January 12, 2007
And this year's galette des rois (read more about the galette des rois tradition) was brought to us by Arnaud Larher, a thirty-something pastry chef and chocolatier who opened his own shop in Montmartre ten years ago, after honing his skills at Fauchon under Pierre Hermé's direction.
I called the day before to order une galette pour six -- ordering is not mandatory for such a standard size, but I sleep better if I do -- and went to collect it in mid-afternoon. As I walked home and dropped by a handful of other shops for my dinner-making needs, the paper bag bearing the pastry chef's coat of arms elicited much commentary from these neighboring vendors, whose facial expression (corners of the mouth pulled down, chin jutted forward, eyes semi-closed, head nodding slowly) indicated their respect for the artisan, and their approval of my choice of purveyor. I hurried home for the wind was picking up, and the threat of rain was a dark omen for my fragile disk in its not-even-remotely-waterproof paper house.
Although Arnaud Larher makes a chocolate galette that can't possibly be anything but very good, my dinner companions and I all prefer the classic version. In Larher's case, classic means a moist mattress of frangipane* lightly flavored with orange zest -- a subtle and tasteful twist -- between two sheets of extra-fresh flaked pastry. The ensemble was neither overly buttery nor overly sweet, and was much enjoyed by all.
I will note that this year was the first in many many years that: 1- We did not reheat the galette before eating (we'd read an article that said the reheating instruction was a ploy devised by sellers of inferior galettes to exalt what measly aromas they contained) and liked that change of method; 2- My mother got the fève! She never gets the fève! We couldn't get her to wear the crown for more than twenty-three seconds and a half, although it was quite attractive a crown and it looked royal on her, but she did keep the heart-shaped glass pendant that acted as the bean.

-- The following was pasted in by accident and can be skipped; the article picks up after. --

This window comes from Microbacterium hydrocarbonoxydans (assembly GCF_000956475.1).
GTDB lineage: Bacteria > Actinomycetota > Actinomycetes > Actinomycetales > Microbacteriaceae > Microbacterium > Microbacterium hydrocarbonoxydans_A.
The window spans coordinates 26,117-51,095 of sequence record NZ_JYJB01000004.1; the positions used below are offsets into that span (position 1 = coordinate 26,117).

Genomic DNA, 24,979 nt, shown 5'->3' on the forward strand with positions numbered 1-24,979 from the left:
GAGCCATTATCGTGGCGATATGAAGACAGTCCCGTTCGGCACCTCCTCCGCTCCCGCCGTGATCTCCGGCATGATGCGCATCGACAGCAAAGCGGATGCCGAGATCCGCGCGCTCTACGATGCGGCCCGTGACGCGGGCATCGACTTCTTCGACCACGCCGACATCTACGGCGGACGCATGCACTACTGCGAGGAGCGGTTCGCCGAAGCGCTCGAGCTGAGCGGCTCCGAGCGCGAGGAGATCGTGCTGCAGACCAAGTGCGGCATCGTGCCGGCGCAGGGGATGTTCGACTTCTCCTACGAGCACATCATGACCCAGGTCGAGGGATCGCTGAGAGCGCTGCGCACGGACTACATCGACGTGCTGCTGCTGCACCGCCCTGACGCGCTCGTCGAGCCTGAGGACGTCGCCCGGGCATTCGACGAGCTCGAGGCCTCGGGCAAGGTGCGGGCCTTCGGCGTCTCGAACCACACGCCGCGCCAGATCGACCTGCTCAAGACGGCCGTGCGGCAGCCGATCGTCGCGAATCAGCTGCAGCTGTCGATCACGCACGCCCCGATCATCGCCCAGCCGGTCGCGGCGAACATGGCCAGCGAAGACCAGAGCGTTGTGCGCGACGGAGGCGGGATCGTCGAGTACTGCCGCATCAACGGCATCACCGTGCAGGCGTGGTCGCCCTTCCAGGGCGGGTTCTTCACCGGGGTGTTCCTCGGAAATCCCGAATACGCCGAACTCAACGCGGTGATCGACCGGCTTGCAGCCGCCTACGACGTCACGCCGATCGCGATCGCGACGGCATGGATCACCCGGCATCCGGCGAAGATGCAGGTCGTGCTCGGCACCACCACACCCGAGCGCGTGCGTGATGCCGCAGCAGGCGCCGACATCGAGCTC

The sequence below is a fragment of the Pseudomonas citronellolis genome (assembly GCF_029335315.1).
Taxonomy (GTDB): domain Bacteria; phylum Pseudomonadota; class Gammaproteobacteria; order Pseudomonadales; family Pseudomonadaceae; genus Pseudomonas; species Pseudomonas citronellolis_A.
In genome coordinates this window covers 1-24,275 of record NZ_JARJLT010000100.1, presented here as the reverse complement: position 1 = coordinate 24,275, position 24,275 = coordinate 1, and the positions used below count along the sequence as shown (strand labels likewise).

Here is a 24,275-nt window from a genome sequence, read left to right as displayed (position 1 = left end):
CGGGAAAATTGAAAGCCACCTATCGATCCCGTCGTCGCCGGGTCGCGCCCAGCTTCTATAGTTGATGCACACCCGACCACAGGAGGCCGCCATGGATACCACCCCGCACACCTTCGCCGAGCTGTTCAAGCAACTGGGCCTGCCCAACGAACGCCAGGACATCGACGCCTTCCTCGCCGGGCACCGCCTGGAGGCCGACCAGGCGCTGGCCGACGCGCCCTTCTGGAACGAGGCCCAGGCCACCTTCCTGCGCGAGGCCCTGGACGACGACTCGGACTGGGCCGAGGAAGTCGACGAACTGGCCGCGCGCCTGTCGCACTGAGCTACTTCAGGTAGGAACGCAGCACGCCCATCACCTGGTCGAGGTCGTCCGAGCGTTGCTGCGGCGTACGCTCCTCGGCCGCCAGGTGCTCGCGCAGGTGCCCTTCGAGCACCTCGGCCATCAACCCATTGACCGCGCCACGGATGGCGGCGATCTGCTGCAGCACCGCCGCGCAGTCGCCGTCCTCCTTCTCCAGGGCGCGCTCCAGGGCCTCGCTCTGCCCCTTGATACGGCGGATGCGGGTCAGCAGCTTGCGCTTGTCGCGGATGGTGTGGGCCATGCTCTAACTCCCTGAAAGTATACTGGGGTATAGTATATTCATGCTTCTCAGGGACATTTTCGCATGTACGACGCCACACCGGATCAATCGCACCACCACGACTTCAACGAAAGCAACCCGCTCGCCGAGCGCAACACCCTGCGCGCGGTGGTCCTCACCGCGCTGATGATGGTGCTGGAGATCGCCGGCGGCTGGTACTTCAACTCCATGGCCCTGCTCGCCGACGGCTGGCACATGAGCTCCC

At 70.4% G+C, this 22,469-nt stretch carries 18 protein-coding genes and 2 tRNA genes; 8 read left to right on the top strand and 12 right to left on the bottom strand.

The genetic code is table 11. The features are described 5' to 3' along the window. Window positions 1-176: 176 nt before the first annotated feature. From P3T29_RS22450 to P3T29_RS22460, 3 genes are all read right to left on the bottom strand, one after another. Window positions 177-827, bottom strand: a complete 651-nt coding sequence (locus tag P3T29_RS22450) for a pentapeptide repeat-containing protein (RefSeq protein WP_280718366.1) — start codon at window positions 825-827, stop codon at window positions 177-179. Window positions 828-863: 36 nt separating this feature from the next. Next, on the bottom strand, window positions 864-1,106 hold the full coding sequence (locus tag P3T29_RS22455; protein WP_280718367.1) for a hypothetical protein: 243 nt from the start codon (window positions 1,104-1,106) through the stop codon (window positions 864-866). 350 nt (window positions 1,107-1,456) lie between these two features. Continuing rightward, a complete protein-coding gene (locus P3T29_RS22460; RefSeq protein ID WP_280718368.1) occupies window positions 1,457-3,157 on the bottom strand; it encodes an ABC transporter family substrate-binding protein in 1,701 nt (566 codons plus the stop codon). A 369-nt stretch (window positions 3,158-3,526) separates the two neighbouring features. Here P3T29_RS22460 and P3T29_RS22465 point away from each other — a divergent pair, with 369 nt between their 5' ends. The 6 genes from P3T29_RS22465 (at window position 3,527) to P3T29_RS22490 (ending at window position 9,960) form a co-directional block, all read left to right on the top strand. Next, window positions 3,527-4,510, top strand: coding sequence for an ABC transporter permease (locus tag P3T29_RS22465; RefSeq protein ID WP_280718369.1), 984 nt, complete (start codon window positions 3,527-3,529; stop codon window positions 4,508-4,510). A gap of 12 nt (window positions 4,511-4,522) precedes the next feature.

* Frangipane is a mix of almond cream (almonds, sugar, butter, eggs) made fluffy by the addition of pastry cream (milk, egg yolks, vanilla, sugar, flour). The ratio of almond cream to pastry cream (classically: two parts almond cream for one part pastry cream) determines how rich and flavorful the frangipane will be. And because almonds are a pricy ingredient, cheap-o galette makers tend to use more pastry cream than they really should and compensate with almond extract, which results in a heavy filling with an artificial, in-your-face flavor. Tempting, no?
Arnaud Larher / Map it!
53 rue Caulaincourt, 75018 Paris
01 42 57 68 08
Note: If you do pay him a visit, I also recommend his chocolate tartlets, his filled tablets of chocolate (especially the ones with cacao nibs), his sweet and savory mix of nuts, and his ice creams (in season).
Almond and Orange Blossom Croquants Cookies
Easy Candied Almonds and Hazelnuts
Zucchini Pasta with Almonds and Lemon Zest